Psychoanalysis may be passing from the scene of American intellectual life as a reliable index to human behavior, but not before making a permanent contribution to our common understanding of how fiction is to be read. Among the ideas to survive the demise of the system are ambivalence, overdetermination and the belief that all expressions of human desire save the most basic and biological express a collision, rather than a harmony, of motives. Certainly, without such concepts at hand we are disarmed before anything as complex as contemporary literature, and without doubt we are disarmed before a writer as nimble and as mercurial as Philip Roth, who has made of ambivalence not only an art but a theory of art, producing out of his arguments with himself a literature as richly conceived and intricately designed as any in America. No longer “case histories,” however, as they once seemed to be, his books have lately evolved into theaters of uncertainty in which characters perform dramatic charades of ambivalence that in the past might have been interpreted as “acting out.” The Counterlife (New York: Farrar, Straus & Giroux, 1987) is the most recent and most impressive of Roth’s late theatrical novels, all the more impressive, I’d like to say, for possessing at once a theatrical lightness and a historical gravity. An elegant novel, it performs an elaborate counterpoint between the inertia of history and the agility of the imagination, and would appear to be evidence, if such were needed, that it is possible for a novel to contradict itself repeatedly and turn out all the more convincing for its contradictions.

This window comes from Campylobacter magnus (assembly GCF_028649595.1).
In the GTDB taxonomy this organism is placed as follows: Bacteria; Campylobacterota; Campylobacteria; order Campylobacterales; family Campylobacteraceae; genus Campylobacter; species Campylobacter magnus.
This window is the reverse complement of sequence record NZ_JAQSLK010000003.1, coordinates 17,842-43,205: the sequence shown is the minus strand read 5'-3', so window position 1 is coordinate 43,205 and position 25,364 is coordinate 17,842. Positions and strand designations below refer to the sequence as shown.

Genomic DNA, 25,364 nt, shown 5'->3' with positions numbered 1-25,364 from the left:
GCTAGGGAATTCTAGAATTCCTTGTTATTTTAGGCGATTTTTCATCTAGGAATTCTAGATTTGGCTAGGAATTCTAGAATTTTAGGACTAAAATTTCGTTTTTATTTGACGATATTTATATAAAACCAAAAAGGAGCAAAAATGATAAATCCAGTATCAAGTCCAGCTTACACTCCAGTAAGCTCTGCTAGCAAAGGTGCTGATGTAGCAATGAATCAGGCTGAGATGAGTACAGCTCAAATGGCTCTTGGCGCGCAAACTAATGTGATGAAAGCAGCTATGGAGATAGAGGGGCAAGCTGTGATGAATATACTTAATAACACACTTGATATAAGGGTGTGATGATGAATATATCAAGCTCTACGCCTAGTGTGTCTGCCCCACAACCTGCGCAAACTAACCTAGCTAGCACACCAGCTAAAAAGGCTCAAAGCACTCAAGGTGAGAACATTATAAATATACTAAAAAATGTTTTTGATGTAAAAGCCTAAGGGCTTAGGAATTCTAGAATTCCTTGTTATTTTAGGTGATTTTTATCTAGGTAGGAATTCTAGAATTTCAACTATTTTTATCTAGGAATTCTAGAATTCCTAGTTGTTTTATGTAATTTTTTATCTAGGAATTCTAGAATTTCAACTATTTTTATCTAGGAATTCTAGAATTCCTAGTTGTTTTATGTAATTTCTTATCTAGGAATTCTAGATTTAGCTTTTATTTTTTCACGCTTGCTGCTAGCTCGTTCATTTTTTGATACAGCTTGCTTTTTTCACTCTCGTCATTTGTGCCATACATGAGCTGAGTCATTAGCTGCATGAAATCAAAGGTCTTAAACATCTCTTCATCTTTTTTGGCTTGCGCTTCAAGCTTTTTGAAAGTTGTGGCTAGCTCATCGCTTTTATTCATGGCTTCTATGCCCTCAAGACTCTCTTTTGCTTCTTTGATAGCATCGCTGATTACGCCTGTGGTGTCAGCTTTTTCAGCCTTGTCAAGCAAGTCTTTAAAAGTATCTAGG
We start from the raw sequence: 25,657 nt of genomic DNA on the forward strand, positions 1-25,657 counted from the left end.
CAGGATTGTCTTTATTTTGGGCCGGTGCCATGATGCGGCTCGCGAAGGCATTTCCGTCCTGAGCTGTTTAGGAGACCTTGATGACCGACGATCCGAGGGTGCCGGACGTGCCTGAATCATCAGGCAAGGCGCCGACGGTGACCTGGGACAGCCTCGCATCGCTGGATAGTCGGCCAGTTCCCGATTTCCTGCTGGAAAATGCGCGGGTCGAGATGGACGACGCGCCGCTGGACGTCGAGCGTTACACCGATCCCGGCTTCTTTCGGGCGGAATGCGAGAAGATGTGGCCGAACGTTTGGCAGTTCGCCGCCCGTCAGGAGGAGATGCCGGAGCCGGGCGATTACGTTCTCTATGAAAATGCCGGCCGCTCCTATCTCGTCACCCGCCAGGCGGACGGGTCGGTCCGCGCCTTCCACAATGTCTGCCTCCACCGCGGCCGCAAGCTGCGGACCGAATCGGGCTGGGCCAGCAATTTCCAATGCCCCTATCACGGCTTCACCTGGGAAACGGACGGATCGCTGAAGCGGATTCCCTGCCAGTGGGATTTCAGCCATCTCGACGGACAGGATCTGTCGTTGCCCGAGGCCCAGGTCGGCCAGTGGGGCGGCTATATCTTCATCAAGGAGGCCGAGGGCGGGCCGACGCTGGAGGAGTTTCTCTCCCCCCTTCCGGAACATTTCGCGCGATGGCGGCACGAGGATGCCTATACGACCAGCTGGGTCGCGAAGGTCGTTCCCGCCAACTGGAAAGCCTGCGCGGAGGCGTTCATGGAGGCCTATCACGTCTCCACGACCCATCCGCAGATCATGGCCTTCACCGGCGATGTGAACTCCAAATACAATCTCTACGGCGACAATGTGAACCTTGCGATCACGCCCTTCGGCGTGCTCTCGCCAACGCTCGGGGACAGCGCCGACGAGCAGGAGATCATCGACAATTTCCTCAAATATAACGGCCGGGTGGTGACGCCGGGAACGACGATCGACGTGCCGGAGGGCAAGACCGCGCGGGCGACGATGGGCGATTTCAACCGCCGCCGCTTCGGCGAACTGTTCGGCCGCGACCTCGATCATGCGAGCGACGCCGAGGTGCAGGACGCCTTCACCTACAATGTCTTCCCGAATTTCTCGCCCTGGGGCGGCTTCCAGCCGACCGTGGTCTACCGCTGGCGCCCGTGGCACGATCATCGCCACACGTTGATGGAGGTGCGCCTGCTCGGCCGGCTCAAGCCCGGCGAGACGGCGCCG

KeywordsCollective Identity Jewish Identity Jewish Life Jewish History Personal Culture
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